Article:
I never really understood the appeal of the Chinese-American staple chicken and cashews, but the same cannot be said for the version of the dish here, featuring a chicken oyster (one of the two small, round pieces of dark meat near the thigh) that gets poached and fried then rolled in cashews and oyster sauce. And no Chinese restaurant I've ever been to would serve these with original Tiffany oyster forks, and the very juxtaposition of the dish and the forks made me chuckle.
A caviar course? But of course, though this is not your parents' caviar service: Royal Transmontanus caviar from California is served with a wink and a nod and creme fraiche atop tiny bite-size knishes stuffed with a molten potato puree with leeks that tastes like the best potato knish ever created. A bed of toasted kasha is a lovely textural contrast to the the smooth and creamy potato puree. Brighton Beets, "a nod to the people of South Brooklyn," are roasted beets, crunchy brussel sprout leaves, pickled apples, dill pollen, and a homemade cream made with pumpernickel bread. It's informed by tradition yet thoroughly contemporary, and so evocative of a New York neighborhood Torrisi's tasting menu might as well come with a subway map so that diners can get their bearings.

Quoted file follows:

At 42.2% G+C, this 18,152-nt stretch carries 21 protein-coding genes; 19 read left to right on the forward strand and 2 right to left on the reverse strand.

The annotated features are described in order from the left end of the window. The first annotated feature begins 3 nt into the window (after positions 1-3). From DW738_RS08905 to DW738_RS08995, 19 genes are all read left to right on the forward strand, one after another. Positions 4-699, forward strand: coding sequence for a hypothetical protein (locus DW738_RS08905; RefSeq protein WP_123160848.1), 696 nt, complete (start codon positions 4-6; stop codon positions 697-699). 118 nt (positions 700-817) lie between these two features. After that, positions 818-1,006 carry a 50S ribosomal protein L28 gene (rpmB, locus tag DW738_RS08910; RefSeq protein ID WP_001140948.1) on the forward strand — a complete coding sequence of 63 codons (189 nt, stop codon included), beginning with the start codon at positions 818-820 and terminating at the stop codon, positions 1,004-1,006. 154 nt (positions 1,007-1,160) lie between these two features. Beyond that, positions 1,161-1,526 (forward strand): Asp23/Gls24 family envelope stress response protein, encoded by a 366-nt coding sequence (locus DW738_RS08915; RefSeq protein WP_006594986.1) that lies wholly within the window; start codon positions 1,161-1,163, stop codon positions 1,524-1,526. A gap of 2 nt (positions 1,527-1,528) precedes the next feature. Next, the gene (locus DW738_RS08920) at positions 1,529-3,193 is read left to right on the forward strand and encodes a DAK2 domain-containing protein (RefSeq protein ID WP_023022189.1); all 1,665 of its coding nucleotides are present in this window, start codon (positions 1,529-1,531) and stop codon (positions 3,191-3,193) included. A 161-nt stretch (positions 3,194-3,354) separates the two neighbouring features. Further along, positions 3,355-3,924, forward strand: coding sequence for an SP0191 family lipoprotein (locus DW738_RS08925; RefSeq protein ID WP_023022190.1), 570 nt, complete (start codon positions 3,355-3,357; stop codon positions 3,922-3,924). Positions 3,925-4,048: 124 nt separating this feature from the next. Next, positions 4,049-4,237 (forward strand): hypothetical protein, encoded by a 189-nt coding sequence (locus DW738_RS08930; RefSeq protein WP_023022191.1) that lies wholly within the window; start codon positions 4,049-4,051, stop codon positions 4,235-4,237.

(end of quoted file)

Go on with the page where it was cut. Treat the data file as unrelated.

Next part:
Here's a dish to convert any and all mackerel haters. Clean, fresh-tasting mackerel cooked in crazy water, tomato broth made with summer tomatoes that have been preserved, served with seabean ash. The amazing broth tastes like the best gazpacho you've never had.
Classically trained chefs love to play with foie gras, and Torrisi is no exception. Here the foie is poached in butter with a classic Newberg sauce (associated with an old-fashioned lobster dish that bears its name), made with cream, brandy, cayenne, and mushrooms. It's served with cured brandy maple syrup gelee and a little fresh tarragon, and comes with buttery toasted brioche. Spread the insanely smooth, rich and delicious foie on this brioche, and you will know things you didn't know before.